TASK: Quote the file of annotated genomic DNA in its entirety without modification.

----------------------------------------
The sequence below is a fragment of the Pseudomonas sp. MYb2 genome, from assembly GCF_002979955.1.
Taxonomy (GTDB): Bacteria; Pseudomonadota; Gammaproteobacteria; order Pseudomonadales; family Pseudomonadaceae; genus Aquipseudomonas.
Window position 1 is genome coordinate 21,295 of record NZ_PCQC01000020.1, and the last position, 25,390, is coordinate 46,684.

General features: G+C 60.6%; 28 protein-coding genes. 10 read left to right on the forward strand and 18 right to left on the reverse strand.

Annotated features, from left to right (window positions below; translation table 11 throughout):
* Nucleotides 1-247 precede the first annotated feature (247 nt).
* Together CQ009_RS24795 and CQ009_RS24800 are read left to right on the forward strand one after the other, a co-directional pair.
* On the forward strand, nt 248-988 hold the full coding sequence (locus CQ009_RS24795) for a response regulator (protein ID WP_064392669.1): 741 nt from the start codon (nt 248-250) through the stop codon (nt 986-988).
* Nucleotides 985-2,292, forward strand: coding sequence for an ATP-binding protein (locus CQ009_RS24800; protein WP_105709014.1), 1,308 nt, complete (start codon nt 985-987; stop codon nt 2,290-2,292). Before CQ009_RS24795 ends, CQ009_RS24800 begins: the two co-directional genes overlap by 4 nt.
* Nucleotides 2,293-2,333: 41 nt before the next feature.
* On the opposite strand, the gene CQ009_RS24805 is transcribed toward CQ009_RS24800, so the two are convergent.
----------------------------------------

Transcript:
The sequence below is a fragment of the Pseudomonas sp. MYb2 genome, from assembly GCF_002979955.1.
Taxonomy (GTDB): Bacteria; Pseudomonadota; Gammaproteobacteria; order Pseudomonadales; family Pseudomonadaceae; genus Aquipseudomonas.
Window position 1 is genome coordinate 21,295 of record NZ_PCQC01000020.1, and the last position, 25,390, is coordinate 46,684.

General features: G+C 60.6%; 28 protein-coding genes. 10 read left to right on the forward strand and 18 right to left on the reverse strand.

Annotated features, from left to right (window positions below; translation table 11 throughout):
* Nucleotides 1-247 precede the first annotated feature (247 nt).
* Together CQ009_RS24795 and CQ009_RS24800 are read left to right on the forward strand one after the other, a co-directional pair.
* On the forward strand, nt 248-988 hold the full coding sequence (locus CQ009_RS24795) for a response regulator (protein ID WP_064392669.1): 741 nt from the start codon (nt 248-250) through the stop codon (nt 986-988).
* Nucleotides 985-2,292, forward strand: coding sequence for an ATP-binding protein (locus CQ009_RS24800; protein WP_105709014.1), 1,308 nt, complete (start codon nt 985-987; stop codon nt 2,290-2,292). Before CQ009_RS24795 ends, CQ009_RS24800 begins: the two co-directional genes overlap by 4 nt.
* Nucleotides 2,293-2,333: 41 nt before the next feature.
* On the opposite strand, the gene CQ009_RS24805 is transcribed toward CQ009_RS24800, so the two are convergent.